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Photo via HBO


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Jayson Buford was never fond of raisins in the first place.

Abe Beame always knew Wambsgans had incel tendencies.


We open on Ken in his Command Pod, reveling in the fallout of the Waystar raid. He’s with Greg, and you can feel the increasing emphasis on Greg’s role in the fate of this prosecution that Ken just doesn’t seem to either be processing or taking seriously enough.

We open on Logan getting fitted with a boot, the damage done from our time on Josh Aaronson’s Isle of Lost Souls, as he’s eased up by his terrifying fixer/body man Colin, in the background we see ATN is going at The Raisin full tilt (“President’s Memory May Be Suspect”). The point of the headline is this is Logan, fighting back in the wake of the DOJ Waystar raid. The juxtaposition also tells us this is going to be an episode about aging and decline.

It’s at last time for the 46th annual Waystar Royco shareholders meeting, this season’s equivalent of the Super Bowl, or at least what we’ve been building toward since the premier. As the trucks line up and the reporters flock to cover the event, we see a PGN (Pierce) van, underscoring the full court media scrutiny surrounding this, what’s at stake if things go left here.

Via a backchannel, Frank conveys to Ken that Logan may be willing to let control of the company go to a shareholder vote, which sounds like it’s a jump ball at best, given the Josh defection. Ken handles this with the grace and aplomb we’re accustomed to. Roll credits.

A sneaky important moment comes early, as Logan and actor Zoe Winters as Kerry, suddenly on Logan pill duty, a historically crucial role in the history of the show, is dispatched by Logan to serve as his eyes and ears on the floor at the shareholder meeting. This means Kerry won’t be around to manage Logan’s UTI medication, setting him up for the fairly stunning turn of events in store.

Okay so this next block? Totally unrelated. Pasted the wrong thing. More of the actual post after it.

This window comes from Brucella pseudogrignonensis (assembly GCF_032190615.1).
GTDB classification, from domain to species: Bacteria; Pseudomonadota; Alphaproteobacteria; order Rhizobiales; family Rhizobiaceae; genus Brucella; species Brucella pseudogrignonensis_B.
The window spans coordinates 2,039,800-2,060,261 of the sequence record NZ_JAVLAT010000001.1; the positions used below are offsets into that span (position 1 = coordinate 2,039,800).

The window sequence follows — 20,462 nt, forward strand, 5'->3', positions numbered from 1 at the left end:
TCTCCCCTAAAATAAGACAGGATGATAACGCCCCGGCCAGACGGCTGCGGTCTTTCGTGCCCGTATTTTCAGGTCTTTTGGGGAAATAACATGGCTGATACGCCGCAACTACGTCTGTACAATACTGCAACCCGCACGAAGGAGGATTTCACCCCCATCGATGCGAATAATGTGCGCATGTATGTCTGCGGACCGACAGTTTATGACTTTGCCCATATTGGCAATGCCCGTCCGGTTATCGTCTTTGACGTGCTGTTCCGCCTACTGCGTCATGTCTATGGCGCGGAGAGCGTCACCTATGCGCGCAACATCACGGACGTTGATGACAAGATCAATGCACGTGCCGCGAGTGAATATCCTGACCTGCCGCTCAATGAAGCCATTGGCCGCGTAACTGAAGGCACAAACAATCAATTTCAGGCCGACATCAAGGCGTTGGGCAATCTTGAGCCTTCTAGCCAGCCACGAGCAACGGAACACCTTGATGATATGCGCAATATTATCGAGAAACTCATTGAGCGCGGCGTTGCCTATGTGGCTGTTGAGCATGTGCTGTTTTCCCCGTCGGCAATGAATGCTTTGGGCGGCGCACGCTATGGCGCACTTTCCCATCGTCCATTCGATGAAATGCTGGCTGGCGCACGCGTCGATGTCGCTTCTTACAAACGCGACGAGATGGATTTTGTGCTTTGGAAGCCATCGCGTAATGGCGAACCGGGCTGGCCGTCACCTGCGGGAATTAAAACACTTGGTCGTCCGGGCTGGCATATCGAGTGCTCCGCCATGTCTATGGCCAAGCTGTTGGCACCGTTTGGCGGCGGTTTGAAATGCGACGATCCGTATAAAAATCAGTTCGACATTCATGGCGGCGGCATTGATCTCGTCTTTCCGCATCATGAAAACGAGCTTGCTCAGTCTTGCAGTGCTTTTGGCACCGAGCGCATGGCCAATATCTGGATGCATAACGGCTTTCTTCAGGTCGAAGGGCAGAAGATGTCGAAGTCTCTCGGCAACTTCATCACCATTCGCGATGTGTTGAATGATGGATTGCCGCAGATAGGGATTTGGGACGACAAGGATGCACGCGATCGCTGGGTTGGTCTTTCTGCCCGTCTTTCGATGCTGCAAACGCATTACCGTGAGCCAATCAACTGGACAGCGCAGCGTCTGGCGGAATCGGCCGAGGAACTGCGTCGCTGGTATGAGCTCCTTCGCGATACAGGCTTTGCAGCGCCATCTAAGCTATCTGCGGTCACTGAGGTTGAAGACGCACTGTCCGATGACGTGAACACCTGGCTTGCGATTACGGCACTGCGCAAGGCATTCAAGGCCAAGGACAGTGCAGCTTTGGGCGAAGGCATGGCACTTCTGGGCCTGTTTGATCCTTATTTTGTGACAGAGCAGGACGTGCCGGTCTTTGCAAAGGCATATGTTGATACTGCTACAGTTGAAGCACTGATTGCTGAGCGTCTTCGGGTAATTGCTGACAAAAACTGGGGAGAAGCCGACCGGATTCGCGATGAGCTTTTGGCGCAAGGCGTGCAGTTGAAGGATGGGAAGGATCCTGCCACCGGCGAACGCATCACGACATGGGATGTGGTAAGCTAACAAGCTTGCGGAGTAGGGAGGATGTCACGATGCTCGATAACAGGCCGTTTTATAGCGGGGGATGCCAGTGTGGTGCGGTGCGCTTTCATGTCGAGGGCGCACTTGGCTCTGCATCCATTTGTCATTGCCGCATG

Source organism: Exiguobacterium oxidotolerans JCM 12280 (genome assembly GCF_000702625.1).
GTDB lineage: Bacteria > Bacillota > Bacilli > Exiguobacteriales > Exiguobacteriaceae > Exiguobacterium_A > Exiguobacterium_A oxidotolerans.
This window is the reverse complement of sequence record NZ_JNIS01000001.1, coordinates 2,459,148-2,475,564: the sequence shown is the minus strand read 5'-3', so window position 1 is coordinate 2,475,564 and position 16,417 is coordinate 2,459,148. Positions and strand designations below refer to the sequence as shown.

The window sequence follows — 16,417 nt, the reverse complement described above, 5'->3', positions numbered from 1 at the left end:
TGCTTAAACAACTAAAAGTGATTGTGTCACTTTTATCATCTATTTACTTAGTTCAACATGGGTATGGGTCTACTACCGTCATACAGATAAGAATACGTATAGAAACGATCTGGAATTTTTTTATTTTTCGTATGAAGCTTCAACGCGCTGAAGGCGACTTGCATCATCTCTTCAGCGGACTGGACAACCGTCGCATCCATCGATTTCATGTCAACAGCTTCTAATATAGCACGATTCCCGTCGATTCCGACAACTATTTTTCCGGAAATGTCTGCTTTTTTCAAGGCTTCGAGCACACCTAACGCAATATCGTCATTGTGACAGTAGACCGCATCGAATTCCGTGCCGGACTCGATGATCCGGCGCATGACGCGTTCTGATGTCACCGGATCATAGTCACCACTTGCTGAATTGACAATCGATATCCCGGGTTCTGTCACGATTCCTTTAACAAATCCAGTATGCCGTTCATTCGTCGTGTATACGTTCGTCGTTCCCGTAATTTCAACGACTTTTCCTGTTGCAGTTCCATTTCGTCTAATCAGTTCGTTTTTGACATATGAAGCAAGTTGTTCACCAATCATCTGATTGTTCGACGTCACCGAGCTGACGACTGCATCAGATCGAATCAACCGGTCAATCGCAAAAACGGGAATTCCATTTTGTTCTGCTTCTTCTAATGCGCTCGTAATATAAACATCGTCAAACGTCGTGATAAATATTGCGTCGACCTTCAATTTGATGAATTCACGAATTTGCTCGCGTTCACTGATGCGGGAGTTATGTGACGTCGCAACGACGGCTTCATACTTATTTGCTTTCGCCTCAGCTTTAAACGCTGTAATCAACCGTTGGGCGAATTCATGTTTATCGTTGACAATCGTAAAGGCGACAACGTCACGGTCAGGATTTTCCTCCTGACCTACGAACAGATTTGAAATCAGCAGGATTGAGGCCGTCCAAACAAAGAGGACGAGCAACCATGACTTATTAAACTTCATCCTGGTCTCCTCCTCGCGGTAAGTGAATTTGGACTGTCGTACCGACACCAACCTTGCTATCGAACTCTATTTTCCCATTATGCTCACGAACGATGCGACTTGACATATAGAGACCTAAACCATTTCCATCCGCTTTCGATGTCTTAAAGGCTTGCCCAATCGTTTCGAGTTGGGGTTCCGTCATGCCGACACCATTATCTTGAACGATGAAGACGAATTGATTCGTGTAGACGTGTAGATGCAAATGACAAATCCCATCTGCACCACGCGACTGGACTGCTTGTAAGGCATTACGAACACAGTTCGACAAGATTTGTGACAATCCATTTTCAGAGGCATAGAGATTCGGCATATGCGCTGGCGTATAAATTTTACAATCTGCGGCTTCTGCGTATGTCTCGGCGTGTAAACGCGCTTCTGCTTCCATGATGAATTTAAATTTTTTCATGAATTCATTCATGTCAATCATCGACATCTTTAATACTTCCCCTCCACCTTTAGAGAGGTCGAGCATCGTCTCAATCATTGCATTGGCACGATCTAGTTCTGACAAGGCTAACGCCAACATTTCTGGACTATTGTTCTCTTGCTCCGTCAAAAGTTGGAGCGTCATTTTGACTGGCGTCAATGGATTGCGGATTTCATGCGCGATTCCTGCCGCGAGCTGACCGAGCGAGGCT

Karl and Gerri have been working around the clock for a deal leading up to the shareholders meeting but have gotten nowhere. Sandy and Stewy are on equally shaky ground, we learn their funding wobbling and at least Stewy doesn’t want to walk away from their seasons long bearhug with nothing to show but a 50 million dollar loss if they lose the shareholder vote. It becomes clear that though Logan’s faction is willing to accede a generous board seats package to come to a deal, Sandy, the sex party frequenting libertine, in a near vegetative state due to an alleged case of syphilis, is wiling to use his dying breath to fuck over Logan and the Roy family.

The episode’s title is uttered by Roman, using retired janitors as shorthand for the faceless masses of 401k/IRA/pension fund Waystar shareholders he holds in contempt, basically saying control of the company can’t be placed in the hands of these dipshits. And yet, the entire episode is as close to farce as this series has come, making it clear that two old rich assholes whose senile brains are slowly reducing to a milkshake consistency slurry shouldn’t be deciding the fate of an 85 billion dollar company either.

Ken spends this episode very much on the outside looking in. He’s “negotiating” with Stewy, but is basically just an information conduit between both sides, with neither taking him seriously. His pitch isn’t bad. To Stewy, his equity is still what could definitively swing the entire deal for Sandy and co., but what’s implied is that bridge has been thoroughly torched. On the other side, as he tries to work with Shiv and Roman through the negotiation, he’s ignored and laughed at. Finally, in desperation, he raids the stage, taking the mic from Karl and, taking a page from Elizabeth Warren, another infamous historical loser, begins “Saying The Names” of the women who were victimized in the cruises scandal. The final shot is Logan pulling his old 80s powerplay that he used on Stewy and Sandy in season two, setting a meet with Ken he doesn’t show up for. When Ken tries to call him, Logan has Kerry block his number. To say this episode is one long, bad beat for Ken is a gross understatement.

Similarly, Greg is a man without country. Torn between the Waystar representation he’s sided with in his bid to take over parks, Ken, who can still fuck him up by handing him over to DOJ, and Grandpa Ewan with Pugh, in a quest to definitively tear the mask off the entire capitalist enterprise once and for all, his choice is to blankly nod and stammer with all three. Director Kevin Bray does break out a moment at lunch with Ewan, when Greg is told the threats have been made good and he’s being cut out of his inheritance. The NPR grouch has what feels like a genuinely emotional moment with his grandson, telling him it’s time to take himself seriously. It feels like something important shifts there, but with this season, who fucking knows.